As in the section above, recipes implements a similar autoload structure with one exception: you can specify an optional init.js file.

./
|-- recipes                        The top level directory
    |-- myrecipe                   A directory containing your recipe
        |-- builder.js             A file that implements the lando builder interface
        |-- init.js                An optional file that implements the lando init interface

Below is an example of a recipe builder with helper methods removed for brevity.

'use strict';

// Modules
const _ = require('lodash');
const utils = require('./../../lib/utils');

module.exports = {
  name: '_lamp',
  parent: '_recipe',
  config: {
    confSrc: __dirname,
    database: 'mysql',
    php: '7.2',
    via: 'apache',
    webroot: '.',
    xdebug: false,
  },
  builder: (parent, config) => class LandoLaemp extends parent {
    constructor(id, options = {}) {
      options = _.merge({}, config, options);
      options.services = _.merge({}, getServices(options), options.services);
      options.tooling = _.merge({}, getTooling(options), options.tooling);
      // Switch the proxy if needed
      if (!_.has(options, 'proxyService')) {
        if (_.startsWith(options.via, 'nginx')) options.proxyService = 'appserver_nginx';
        else if (_.startsWith(options.via, 'apache')) options.proxyService = 'appserver';
      }
      options.proxy = _.set({}, options.proxyService, [`${options.app}.${options._app._config.domain}`]);
      super(id, options);
    };
  },
};

Below is an example of the init interface. The sources property is intentionally left blank but you can check the section below for more details on that.

module.exports = {
  name: 'pantheon',
  overrides: {
    name: {
      when: answers => {
        answers.name = answers['pantheon-site'];
        return false;
      },
    },
    webroot: {
      when: () => false,
    },
  },
  options: lando => ({
    'pantheon-auth': {
      describe: 'A Pantheon machine token',
      string: true,
      interactive: {
        type: 'list',
        choices: getTokens(lando.config.home, lando.cache.get(pantheonTokenCache)),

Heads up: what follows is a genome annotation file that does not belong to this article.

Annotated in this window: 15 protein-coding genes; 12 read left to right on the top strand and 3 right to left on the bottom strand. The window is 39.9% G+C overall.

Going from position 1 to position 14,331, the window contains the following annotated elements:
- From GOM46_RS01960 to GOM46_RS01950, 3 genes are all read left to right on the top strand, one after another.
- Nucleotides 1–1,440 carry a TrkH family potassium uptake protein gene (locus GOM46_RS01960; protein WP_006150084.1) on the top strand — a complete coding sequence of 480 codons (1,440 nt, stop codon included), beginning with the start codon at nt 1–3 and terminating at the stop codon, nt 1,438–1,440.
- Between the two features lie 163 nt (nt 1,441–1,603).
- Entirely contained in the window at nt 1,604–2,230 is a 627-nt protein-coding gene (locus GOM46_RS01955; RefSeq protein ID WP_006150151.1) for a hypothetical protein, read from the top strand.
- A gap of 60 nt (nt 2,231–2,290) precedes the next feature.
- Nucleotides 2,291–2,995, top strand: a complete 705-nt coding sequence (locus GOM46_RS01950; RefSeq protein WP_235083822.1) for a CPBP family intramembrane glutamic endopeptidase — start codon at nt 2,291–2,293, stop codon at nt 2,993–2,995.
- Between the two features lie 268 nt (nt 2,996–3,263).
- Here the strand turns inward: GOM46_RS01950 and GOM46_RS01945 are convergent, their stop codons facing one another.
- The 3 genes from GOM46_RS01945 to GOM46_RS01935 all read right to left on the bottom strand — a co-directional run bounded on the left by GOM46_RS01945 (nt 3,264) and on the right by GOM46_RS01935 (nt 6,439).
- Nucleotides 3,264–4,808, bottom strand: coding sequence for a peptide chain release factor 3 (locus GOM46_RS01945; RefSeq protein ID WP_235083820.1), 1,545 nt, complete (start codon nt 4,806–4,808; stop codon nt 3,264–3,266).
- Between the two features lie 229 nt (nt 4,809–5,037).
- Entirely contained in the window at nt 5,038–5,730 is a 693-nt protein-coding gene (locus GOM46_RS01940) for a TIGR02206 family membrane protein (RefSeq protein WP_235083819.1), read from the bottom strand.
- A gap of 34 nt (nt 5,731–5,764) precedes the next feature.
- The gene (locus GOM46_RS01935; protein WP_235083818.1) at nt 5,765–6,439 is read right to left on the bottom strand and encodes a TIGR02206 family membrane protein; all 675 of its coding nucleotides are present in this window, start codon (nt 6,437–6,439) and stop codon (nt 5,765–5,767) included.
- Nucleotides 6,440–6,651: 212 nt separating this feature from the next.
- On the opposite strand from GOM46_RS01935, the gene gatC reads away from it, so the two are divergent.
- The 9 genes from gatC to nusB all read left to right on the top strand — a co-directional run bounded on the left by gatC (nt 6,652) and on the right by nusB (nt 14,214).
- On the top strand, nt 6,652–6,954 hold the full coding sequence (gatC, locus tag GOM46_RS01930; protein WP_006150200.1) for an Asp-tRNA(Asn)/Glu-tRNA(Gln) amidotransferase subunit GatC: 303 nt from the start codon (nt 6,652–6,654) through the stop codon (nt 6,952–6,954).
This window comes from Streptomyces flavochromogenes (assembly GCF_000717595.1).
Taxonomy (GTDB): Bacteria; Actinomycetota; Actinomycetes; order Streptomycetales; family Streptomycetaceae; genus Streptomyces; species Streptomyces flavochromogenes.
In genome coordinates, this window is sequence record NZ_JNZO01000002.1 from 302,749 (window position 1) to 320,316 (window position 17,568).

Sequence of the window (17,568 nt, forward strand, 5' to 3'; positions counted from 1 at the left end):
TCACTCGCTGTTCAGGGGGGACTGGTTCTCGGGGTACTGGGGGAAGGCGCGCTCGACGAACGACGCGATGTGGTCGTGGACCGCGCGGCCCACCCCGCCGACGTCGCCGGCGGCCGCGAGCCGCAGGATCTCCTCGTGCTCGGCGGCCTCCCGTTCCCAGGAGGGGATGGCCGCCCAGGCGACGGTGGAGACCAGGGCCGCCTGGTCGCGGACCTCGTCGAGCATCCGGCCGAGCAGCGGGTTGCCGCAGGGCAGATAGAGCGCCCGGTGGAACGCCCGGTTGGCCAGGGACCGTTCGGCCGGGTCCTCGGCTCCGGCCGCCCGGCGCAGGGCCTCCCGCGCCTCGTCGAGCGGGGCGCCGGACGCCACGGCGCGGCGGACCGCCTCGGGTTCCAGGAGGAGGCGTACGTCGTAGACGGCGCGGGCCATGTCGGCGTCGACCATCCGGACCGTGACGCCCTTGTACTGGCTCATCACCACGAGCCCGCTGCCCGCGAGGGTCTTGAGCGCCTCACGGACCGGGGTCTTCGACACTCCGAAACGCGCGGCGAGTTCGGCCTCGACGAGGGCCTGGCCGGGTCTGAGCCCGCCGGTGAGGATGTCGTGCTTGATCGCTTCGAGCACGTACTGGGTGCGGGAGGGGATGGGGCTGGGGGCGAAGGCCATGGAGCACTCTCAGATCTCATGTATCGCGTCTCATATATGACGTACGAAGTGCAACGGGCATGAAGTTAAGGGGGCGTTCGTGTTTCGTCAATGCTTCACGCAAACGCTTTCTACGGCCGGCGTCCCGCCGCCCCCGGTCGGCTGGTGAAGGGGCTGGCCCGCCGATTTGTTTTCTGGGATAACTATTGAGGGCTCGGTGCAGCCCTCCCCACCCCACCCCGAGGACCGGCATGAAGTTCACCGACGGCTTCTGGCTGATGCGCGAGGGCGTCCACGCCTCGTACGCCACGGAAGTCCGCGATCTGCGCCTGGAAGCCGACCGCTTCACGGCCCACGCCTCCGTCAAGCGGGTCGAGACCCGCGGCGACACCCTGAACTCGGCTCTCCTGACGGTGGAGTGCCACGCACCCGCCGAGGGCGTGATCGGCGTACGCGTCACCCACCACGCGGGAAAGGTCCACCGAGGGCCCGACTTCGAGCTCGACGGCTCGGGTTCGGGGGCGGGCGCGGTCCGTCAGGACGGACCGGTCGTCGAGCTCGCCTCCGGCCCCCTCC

message: 'Select a Pantheon account',
        when: answers => showTokenList(answers.recipe, lando.cache.get(pantheonTokenCache)),
        weight: 510,
      },
    },
  }),
  sources: [],
  build: (options, lando) => {},
};

name - Required. This should but doesn't necessarily need to match up with the name of the recipe.

overrides - Allows you to override any of the aux options in lando init. This can allow you to automatically set certain options like recipe and prevent them from being displayed to the user. For example, the pantheon source automatically sets the recipe to also be pantheon.

options - These are additional options you can merge into the lando init command. They follow the same interface as discussed in the tasks section above.

build - This is a function that will run after your source steps are executed and allows you to make any last changes before a Landofile is output. Generally, this is used to augment and modify the Lando config.

sources

Lando will try to load any .js file dropped into this directory as a "source" which is a place Lando can get code from when running lando init.

module.exports = {
  sources: [{
    name: 'github',
    label: 'get codez from github',
    overrides: {
      recipe: {
        when: answers => {
          answers.recipe = 'myrecipe';
          return false;
        },
      },
    },
    options: lando => ({
      'github-auth': {
        describe: 'A GitHub personal access token',
        string: true,
        interactive: {
          type: 'list',
          choices: parseTokens(lando.cache.get(githubTokenCache)),
          message: 'Select a GitHub user',
          when: answers => showTokenList(answers.source, lando.cache.get(githubTokenCache)),
          weight: 110,
        },
      },
    }),
    build: (options, lando) => ([
      {name: 'generate-key', cmd: `/helpers/generate-key.sh ${gitHubLandoKey} ${gitHubLandoKeyComment}`},
      {name: 'post-key', func: (options, lando) => {
        return postKey(path.join(lando.config.userConfRoot, 'keys'), options['github-auth']);
      }},
      {name: 'clone-repo', cmd: `/helpers/get-remote-url.sh ${options['github-repo']}`},
      {name: 'set-caches', func: (options, lando) => setCaches(options, lando)},
    ]),
  }],

Below are some more details about each key.

name - Required. A unique string identifier.

label - A human readable way to describe your source.

overrides - Allows you to override any of the aux options in lando init. This can allow you to automatically set certain options like recipe and prevent them from being displayed to the user. For example, the pantheon source automatically sets the recipe to also be pantheon.

options - These are additional options you can merge into the lando init command. They follow the same interface as discussed in the tasks section above.

build - This is what will allow your new source to actually DO STUFF. It's an array of command metadata. If you specify a cmd, it will run inside of a special init service. If you specify a func, it will simply invoke that function.

Plugin Examples

Check out some of our core plugins for motivation in creating your own.